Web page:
For your consideration, I’d suggest that even more important than doctor-ing tips are tips on human-ing:
1) When you are no longer capable of having a real conversation with non-doctors at dinner, you need to take a vacation. Or read a book. Or re-discover a hobby. Life is too short to spend all of your time telling medical stories.
2) On the other hand, tell your medical stories. Debriefing is one of the best ways to maintain the ability to care about people and still be able to go back and do it all over again. Also, be aware your stories can change the world. I often say in the world of public policy influence, “Data matters, but stories convince.” Save your stories – their power is immeasurable.
3) Don’t overinflate your place in the world. It is very rare that you single-handedly save a person’s life. Don’t let those moments inflate your ego, just be grateful for your team and your training. At the same time, it is equally rare that you single-handedly hurt people. Don’t let those moments send you into irreparable despair. We have come a long way in medicine and know that we are not divine.
4) When you get down, don’t blow it off. The risk of addictions, suicide, and broken relationships are not a joke in medicine. I would much rather every single health care provider have a personal therapist on day #1 than lose anyone who felt like these things are a weakness. The second part of this rule is that when someone is acting differently than you are expecting or behaving differently than they have been in the past, your first question should be, “Are you OK?” Then you should wait patiently for the answer. Again, the risk of addictions, suicide and broken relationships are not a joke in medicine.
5) Write your mission statement. I’m not kidding. Start it today. The only way to know the difference between failure and success is to have a roadmap of your values and goals that you can check as the foundation for everything that you do. I would suggest starting with what you would want someone to write on your headstone when you die. Mine is: “She was a warrior for good.”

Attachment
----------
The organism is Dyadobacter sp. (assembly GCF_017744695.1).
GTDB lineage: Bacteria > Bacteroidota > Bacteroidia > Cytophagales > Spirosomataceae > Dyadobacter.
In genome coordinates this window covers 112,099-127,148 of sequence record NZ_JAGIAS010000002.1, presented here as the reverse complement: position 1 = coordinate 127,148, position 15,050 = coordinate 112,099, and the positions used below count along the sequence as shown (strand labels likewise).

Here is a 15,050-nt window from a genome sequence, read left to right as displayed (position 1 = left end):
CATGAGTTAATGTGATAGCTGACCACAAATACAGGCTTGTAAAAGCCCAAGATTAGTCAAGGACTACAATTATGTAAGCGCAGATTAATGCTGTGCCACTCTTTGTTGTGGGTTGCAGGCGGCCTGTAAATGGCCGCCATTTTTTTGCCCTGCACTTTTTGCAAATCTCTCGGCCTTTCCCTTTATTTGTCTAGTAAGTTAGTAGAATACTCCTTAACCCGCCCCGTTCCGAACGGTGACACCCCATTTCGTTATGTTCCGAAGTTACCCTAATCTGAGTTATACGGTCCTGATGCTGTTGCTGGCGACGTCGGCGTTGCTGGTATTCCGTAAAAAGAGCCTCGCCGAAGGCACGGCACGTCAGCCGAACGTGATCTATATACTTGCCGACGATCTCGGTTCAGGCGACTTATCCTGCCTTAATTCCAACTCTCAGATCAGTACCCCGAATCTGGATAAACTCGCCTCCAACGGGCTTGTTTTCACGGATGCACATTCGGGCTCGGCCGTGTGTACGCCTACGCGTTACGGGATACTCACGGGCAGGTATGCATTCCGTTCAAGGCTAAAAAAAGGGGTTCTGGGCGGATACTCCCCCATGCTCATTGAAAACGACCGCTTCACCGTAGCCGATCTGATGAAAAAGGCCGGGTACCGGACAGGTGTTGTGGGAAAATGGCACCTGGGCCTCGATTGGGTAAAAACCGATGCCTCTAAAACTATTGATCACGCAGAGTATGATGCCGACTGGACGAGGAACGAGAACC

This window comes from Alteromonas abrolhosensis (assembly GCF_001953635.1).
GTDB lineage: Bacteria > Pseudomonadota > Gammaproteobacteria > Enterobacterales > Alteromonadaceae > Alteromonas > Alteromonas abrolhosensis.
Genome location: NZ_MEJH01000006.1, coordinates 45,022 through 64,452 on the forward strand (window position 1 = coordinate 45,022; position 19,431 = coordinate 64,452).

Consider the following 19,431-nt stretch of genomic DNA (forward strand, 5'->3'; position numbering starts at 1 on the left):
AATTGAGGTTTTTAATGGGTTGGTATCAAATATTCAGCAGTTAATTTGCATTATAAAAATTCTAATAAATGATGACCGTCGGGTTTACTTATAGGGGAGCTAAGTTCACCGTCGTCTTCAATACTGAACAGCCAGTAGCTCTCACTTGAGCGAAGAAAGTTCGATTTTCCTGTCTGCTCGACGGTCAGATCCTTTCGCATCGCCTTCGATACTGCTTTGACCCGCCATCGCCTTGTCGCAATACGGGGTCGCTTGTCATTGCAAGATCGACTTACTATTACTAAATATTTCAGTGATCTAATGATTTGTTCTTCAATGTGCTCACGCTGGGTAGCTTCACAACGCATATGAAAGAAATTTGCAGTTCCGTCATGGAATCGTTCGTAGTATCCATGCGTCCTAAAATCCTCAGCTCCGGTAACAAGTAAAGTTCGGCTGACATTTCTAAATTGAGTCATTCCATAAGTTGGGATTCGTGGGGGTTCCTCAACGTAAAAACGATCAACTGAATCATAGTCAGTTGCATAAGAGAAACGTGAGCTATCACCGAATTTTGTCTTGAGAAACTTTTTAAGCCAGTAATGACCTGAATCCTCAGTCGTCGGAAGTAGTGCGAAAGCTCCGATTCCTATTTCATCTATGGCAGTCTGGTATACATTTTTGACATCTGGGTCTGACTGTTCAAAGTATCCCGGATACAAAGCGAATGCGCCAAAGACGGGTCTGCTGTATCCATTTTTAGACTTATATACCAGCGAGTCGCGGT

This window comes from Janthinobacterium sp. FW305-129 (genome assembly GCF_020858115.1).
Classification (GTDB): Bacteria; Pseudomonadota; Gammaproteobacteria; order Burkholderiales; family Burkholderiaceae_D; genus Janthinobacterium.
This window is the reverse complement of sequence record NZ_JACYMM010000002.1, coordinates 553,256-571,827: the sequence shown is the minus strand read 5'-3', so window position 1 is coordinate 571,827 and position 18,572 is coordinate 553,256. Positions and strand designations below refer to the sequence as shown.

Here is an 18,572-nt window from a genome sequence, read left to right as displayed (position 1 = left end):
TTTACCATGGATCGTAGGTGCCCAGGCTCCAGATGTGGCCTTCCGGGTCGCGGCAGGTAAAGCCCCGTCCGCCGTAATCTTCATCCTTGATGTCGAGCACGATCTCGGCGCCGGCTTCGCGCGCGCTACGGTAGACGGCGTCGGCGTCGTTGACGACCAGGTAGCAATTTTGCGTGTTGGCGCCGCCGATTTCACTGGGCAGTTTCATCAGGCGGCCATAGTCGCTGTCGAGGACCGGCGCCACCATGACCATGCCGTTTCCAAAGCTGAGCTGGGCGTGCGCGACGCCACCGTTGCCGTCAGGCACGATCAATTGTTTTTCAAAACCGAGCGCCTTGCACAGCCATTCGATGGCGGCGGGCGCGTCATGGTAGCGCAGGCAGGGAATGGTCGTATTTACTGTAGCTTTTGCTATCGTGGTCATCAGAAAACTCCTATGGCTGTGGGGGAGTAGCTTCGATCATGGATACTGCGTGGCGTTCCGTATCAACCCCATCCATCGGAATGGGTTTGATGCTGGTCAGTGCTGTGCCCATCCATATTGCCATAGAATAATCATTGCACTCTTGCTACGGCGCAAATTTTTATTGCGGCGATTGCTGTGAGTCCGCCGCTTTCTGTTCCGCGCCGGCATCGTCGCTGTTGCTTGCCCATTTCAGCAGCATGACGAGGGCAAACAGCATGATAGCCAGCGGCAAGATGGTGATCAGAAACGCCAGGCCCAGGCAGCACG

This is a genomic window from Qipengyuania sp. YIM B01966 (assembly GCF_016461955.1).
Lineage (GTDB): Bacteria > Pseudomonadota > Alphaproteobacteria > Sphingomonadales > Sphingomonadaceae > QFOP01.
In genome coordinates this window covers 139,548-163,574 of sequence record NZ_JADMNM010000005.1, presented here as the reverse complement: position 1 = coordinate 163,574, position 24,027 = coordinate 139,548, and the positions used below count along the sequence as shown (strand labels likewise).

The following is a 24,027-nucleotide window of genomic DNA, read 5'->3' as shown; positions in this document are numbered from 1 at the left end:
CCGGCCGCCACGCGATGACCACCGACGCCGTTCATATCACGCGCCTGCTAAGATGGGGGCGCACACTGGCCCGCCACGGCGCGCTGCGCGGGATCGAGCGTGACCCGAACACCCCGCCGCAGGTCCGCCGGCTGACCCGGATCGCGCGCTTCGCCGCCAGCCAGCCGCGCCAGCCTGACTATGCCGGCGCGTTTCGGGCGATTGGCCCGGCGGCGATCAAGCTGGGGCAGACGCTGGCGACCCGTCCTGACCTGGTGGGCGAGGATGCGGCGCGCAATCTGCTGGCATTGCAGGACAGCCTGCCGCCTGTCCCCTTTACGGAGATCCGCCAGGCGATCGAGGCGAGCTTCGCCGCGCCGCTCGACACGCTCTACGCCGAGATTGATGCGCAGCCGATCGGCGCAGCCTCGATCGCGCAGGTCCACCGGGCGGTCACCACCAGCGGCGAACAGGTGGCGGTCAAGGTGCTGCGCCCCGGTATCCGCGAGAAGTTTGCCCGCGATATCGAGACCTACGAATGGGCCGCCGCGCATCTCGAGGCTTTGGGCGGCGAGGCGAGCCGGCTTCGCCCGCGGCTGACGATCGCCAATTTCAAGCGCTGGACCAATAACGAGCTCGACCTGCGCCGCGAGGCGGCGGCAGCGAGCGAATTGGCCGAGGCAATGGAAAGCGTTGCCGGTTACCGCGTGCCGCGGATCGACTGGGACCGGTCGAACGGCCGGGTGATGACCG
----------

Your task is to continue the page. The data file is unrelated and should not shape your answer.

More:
What this all means to me is a daily opportunity to connect with people. To offer a piece of myself to them and then offer what I learn from them in turn to others to make something better. Despite everything else you might do in medicine, the expertise and kindness you impart to each and every patient that sits in front of you, is the most important thing to them in that moment and will help you frame the way you shape your path forward – hopefully with social context in mind.
What you begin today is the one of the hardest, most important, most meaningful things that we ask anyone to do. You are now the new parents of health care – and I challenge you to take it on with a willingness to be the voices for the voiceless, warriors for good, and the manifestation of the sacred bond that lives between doctor and patient to make sure the place of medicine in society is moving forward rather than backward.
We all have much to learn together – and we are ready.
The views expressed in this content represent the perspective and opinions of the author and may or may not represent the position of Indiana University School of Medicine.
Director of Strategic Communications
Karen Spataro served as director of the Indiana University School of Medicine Office of Strategic Communications from 2018-2020. She is now the Chief Communications Officer at Riley Children's Foundation.